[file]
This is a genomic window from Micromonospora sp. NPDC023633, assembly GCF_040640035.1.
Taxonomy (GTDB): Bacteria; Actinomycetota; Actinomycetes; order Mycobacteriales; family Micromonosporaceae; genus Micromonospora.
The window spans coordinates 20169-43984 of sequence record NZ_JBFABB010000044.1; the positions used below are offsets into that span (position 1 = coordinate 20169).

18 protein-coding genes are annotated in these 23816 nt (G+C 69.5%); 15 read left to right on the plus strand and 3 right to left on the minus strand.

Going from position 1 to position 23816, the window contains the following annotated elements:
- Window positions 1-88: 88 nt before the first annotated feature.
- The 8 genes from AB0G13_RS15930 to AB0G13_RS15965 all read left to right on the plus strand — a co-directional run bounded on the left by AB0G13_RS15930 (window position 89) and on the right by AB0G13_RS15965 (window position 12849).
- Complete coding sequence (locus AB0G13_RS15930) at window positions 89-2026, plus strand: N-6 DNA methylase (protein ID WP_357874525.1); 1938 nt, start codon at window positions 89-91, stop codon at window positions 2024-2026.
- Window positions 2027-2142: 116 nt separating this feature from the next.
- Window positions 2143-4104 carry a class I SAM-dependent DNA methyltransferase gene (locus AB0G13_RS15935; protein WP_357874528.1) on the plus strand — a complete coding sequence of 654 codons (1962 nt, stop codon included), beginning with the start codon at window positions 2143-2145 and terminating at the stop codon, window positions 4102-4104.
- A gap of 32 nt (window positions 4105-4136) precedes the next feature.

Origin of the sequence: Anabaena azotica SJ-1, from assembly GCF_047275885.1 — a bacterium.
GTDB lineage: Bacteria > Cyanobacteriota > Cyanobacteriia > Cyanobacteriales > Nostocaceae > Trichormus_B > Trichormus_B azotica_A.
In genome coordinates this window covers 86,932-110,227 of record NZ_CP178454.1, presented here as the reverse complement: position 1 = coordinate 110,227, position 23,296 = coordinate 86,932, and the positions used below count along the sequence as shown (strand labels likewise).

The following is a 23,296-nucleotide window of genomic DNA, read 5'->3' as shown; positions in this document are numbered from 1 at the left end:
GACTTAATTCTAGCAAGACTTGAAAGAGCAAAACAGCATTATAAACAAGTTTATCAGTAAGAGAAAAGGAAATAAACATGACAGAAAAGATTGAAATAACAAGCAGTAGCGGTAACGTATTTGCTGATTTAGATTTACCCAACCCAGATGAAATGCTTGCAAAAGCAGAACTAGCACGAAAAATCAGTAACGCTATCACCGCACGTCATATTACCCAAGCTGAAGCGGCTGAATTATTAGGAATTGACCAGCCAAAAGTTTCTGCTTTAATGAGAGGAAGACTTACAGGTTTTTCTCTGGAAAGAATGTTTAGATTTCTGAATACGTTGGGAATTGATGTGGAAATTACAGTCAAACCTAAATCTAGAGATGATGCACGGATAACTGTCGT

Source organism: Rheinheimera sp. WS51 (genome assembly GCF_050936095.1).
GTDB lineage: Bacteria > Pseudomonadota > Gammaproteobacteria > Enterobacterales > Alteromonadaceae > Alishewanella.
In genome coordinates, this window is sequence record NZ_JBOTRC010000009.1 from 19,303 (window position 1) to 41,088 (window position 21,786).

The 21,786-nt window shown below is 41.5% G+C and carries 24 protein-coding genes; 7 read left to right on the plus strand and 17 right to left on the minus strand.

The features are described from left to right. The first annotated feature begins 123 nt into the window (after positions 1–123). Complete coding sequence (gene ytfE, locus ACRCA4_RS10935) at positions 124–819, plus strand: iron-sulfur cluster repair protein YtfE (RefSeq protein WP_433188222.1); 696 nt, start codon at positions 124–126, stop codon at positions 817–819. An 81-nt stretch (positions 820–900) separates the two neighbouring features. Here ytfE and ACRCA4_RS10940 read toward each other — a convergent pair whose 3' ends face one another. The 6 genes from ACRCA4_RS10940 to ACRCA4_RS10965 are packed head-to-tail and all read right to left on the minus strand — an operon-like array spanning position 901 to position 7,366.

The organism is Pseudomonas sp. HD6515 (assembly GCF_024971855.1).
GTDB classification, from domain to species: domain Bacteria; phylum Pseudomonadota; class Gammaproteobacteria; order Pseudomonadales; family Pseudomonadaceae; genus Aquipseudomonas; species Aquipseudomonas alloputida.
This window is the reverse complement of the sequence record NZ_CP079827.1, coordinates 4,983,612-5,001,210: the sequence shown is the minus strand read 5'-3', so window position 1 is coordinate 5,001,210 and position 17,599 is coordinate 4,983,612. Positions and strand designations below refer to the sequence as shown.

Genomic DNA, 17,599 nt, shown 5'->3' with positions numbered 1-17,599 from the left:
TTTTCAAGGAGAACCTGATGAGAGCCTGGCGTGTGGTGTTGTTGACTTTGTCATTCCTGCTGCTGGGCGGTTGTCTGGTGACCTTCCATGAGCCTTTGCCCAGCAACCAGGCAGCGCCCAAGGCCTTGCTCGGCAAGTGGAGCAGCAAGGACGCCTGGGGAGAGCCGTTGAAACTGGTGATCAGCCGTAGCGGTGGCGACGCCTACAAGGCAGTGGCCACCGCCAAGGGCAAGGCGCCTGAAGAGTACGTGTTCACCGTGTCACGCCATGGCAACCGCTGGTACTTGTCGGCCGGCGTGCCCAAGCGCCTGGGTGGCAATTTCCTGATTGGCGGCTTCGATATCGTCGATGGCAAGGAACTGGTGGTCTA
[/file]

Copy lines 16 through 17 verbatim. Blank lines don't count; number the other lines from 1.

GACTTAATTCTAGCAAGACTTGAAAGAGCAAAACAGCATTATAAACAAGTTTATCAGTAAGAGAAAAGGAAATAAACATGACAGAAAAGATTGAAATAACAAGCAGTAGCGGTAACGTATTTGCTGATTTAGATTTACCCAACCCAGATGAAATGCTTGCAAAAGCAGAACTAGCACGAAAAATCAGTAACGCTATCACCGCACGTCATATTACCCAAGCTGAAGCGGCTGAATTATTAGGAATTGACCAGCCAAAAGTTTCTGCTTTAATGAGAGGAAGACTTACAGGTTTTTCTCTGGAAAGAATGTTTAGATTTCTGAATACGTTGGGAATTGATGTGGAAATTACAGTCAAACCTAAATCTAGAGATGATGCACGGATAACTGTCGT

Source organism: Rheinheimera sp. WS51 (genome assembly GCF_050936095.1).